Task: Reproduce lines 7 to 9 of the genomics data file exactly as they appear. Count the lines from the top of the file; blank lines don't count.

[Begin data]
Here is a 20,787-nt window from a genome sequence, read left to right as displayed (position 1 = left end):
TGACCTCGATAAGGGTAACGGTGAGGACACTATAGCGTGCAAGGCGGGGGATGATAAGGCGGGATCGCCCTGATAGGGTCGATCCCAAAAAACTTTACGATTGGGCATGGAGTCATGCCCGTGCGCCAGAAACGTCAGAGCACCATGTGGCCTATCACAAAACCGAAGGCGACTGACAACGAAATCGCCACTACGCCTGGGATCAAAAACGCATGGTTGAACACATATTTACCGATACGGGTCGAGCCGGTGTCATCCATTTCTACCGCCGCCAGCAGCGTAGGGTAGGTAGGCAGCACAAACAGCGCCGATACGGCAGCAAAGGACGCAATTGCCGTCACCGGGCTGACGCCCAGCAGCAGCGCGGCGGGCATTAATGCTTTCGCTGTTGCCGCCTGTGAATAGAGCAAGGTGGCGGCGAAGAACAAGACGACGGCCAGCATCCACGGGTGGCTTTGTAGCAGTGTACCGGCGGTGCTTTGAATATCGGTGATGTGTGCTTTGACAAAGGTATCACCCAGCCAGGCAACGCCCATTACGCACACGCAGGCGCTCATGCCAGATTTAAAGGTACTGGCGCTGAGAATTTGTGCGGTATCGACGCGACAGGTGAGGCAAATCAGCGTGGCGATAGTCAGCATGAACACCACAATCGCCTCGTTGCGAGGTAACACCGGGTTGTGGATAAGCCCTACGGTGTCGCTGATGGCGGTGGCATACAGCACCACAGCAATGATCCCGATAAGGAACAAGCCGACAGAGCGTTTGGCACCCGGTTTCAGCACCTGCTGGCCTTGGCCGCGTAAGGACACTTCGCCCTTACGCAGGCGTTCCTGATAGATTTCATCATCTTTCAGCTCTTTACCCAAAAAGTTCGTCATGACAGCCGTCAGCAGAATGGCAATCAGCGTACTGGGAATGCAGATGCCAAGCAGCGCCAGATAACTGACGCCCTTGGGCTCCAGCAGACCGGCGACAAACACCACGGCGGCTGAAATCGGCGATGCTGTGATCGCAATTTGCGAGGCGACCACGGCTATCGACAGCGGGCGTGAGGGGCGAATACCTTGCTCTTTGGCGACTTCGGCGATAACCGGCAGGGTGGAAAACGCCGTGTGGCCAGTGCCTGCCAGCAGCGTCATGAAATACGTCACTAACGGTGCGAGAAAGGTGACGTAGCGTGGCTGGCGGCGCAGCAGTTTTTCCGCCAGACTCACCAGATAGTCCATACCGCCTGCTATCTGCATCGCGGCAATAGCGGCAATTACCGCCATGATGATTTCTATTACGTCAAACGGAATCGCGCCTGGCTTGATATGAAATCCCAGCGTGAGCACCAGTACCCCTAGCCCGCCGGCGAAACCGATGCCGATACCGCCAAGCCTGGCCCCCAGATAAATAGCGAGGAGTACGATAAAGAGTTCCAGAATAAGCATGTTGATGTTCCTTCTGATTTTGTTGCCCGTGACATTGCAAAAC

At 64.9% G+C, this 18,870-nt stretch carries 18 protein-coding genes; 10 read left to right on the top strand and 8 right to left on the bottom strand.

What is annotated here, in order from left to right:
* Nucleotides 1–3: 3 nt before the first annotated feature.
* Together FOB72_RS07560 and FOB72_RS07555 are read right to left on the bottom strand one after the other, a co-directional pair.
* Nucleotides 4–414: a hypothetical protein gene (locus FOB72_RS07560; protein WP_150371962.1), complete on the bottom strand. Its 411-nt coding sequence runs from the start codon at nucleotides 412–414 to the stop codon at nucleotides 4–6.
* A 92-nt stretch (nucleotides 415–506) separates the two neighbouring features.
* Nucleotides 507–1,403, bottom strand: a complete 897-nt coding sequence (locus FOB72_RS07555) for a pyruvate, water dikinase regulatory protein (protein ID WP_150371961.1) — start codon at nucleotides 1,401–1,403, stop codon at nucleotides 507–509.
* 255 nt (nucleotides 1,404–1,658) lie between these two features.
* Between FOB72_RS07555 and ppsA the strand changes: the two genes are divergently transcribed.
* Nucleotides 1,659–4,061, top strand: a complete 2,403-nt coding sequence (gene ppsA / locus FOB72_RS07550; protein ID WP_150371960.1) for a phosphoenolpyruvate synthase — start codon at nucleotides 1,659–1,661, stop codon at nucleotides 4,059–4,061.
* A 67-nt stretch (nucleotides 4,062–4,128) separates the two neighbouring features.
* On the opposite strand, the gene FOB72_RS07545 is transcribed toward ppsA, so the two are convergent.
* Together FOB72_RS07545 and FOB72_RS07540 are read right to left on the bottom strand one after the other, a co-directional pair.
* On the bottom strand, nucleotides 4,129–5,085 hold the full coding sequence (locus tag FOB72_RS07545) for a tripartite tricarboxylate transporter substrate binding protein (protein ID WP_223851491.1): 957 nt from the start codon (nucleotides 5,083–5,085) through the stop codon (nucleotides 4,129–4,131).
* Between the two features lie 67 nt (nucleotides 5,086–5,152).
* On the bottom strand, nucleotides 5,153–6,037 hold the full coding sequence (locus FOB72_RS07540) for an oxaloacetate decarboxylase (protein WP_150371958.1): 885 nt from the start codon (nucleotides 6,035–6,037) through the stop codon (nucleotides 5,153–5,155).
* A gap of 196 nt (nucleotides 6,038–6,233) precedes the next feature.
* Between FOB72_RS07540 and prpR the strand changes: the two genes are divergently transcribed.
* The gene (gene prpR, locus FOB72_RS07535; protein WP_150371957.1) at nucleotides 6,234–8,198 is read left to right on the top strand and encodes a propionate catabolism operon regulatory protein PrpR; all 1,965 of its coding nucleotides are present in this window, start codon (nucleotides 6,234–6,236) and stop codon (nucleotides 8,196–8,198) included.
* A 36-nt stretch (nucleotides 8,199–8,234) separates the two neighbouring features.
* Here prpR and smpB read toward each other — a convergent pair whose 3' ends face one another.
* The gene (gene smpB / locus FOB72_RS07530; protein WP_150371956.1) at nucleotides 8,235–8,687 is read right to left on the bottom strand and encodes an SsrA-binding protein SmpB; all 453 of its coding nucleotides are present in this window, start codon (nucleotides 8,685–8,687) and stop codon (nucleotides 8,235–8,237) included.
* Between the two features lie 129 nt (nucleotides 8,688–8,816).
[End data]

* Nucleotides 4–414: a hypothetical protein gene (locus FOB72_RS07560; protein WP_150371962.1), complete on the bottom strand. Its 411-nt coding sequence runs from the start codon at nucleotides 412–414 to the stop codon at nucleotides 4–6.
* A 92-nt stretch (nucleotides 415–506) separates the two neighbouring features.
* Nucleotides 507–1,403, bottom strand: a complete 897-nt coding sequence (locus FOB72_RS07555) for a pyruvate, water dikinase regulatory protein (protein ID WP_150371961.1) — start codon at nucleotides 1,401–1,403, stop codon at nucleotides 507–509.